Party leaders hit the road to make their pitches to voters

Party leaders hit the road to make their pitches to voters

57 minutes agoChris Mason,Kate WhannelReuters/ PA

Party leaders have spent the first day of general election campaigning setting out their initial pitches to voters.

Prime Minister Rishi Sunak endured a self-inflicted day of geographical masochism as he travelled to England, Scotland and Wales.

Addressing a distribution centre in Derbyshire, he said he had a “clear plan” for financial stability.

Labour leader Sir Keir Starmer kicked of his campaign at Gillingham Football Club in Kent where he said a vote for Labour was a vote to “turn the page”.

One dividing line between the two main parties is their stance on the government’s Rwanda plan.

Sir Keir said he would scrap the scheme to send those arriving illegally in the UK in small boats to the East African country.

Labour say they would set up what they call a ‘Border Security Command’ which they claim would smash the criminal gangs and cut the number getting in small boats over the Channel.

The Conservatives argue they are doing something similar already and Mr Sunak has said the Rwanda plan would deter people from making the dangerous journey.

However, in one of his first interviews after calling the election, the prime minister said no asylum seekers would be deported to Rwanda before the election on 4 July.

It had been thought ministers would try to get the first flight off before polling day, to showcase their policy on countering illegal migration.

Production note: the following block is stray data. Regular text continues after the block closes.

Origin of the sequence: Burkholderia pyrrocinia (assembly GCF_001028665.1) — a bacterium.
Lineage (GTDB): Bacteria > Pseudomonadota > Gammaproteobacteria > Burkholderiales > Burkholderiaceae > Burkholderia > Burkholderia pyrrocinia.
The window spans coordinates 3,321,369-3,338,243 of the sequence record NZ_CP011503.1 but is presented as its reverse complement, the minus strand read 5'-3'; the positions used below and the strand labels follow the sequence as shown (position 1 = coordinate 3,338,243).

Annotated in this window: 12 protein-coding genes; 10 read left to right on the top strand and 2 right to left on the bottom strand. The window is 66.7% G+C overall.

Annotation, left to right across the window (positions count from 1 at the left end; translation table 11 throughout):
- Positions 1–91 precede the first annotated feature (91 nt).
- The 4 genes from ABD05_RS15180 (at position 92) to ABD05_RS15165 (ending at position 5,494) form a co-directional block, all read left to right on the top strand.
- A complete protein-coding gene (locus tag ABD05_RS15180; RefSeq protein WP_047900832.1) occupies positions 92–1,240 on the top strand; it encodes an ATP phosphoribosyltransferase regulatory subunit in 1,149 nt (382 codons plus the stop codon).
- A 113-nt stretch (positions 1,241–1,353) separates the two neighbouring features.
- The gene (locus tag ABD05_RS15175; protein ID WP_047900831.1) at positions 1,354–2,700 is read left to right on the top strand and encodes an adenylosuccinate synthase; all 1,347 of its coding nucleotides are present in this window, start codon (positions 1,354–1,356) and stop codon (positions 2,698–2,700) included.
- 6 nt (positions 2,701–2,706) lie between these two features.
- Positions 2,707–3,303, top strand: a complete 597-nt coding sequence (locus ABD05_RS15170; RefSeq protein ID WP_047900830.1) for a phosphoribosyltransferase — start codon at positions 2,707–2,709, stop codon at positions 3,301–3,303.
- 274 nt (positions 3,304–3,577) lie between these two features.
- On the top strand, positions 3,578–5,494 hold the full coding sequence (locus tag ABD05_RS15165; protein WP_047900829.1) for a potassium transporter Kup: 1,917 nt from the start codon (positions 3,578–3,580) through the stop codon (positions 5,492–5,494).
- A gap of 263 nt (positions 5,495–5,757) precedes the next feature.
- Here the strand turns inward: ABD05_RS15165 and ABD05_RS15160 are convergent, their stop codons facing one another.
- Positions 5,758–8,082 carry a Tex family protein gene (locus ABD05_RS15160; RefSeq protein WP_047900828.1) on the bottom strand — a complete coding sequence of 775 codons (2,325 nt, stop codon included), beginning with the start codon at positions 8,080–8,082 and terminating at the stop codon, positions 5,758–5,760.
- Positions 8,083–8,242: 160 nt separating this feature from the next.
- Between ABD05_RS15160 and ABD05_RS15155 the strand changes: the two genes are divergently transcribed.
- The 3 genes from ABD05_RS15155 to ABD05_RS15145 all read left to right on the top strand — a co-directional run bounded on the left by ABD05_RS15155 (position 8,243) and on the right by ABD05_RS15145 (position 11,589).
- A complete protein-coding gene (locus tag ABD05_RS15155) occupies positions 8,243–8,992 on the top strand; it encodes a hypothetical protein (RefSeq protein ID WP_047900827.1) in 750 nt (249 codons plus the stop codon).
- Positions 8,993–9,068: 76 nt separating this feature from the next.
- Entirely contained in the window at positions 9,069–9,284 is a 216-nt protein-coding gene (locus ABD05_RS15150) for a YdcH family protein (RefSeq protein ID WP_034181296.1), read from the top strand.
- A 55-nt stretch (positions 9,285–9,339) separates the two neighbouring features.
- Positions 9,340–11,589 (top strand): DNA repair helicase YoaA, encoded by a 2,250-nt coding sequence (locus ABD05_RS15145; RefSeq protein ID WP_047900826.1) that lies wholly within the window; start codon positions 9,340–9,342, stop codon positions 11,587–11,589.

In other words, the whole argument is about the prospect of a Rwanda plan if the Conservatives win, and the plan being scrapped before it has even begun if Labour win.

In Edinburgh, the newly-elected SNP leader John Swinney urged Scottish voters to make “their voice heard”.

He said that while his Labour and Conservative opponents would be going “hammer and tongs to discredit each other” he would be going “hammer and tongs” for Scotland.

Liberal Democrat leader Sir Ed Davey headed to Cheltenham in Gloucestershire where he repeated his key message – promising voters a “fair deal”.

Reform UK said it would field candidates in 630 of the UK’s 650 constituencies – however Nigel Farage, the party’s founder, will not be one of them.

He said he would be “do my bit to help” but also hinted he wanted to focus on the US presidential campaign of his friend Donald Trump.

While one former party leader is sitting this election out, another is expected to throw his hat in the ring.

Jeremy Corbyn – who led Labour from 2015 to 2020 – looks set to announce he will stand in his current constituency of Islington North as an independent candidate.


The unexpected timing of the general election has prompted a flurry of MPs to say they will be standing down.

Deputy speaker of the House of Commons Dame Eleanor Laing, transport minister Huw Merriman and former Labour defence minister Kevan Jones all confirmed they would not be contesting the election.

While party leaders were fanning out across the country, there was still some activity going on in Westminster.

The government and opposition parties were engaged in talks over which bills they could rush through before Friday – the day when Parliament effectively shuts down for the election.

A bill to overturn the convictions of sub-postmasters caught up in the Horizon computer scandal got through.

A victims bill authorising payments to those affected by the infected blood scandal should pass on Friday, as should the Leasehold and Freehold Reform Bill.

However, other bills – including Mr Sunak’s flagship policy to prevent anyone born after 2009 from legally smoking – appears likely to be shelved.

Legislation aimed at delivering a Tory manifesto promise to ban “no fault” evictions in England, and to set up a regulator for English football are also unlikely to get passed before the cut-off.

General election 2024


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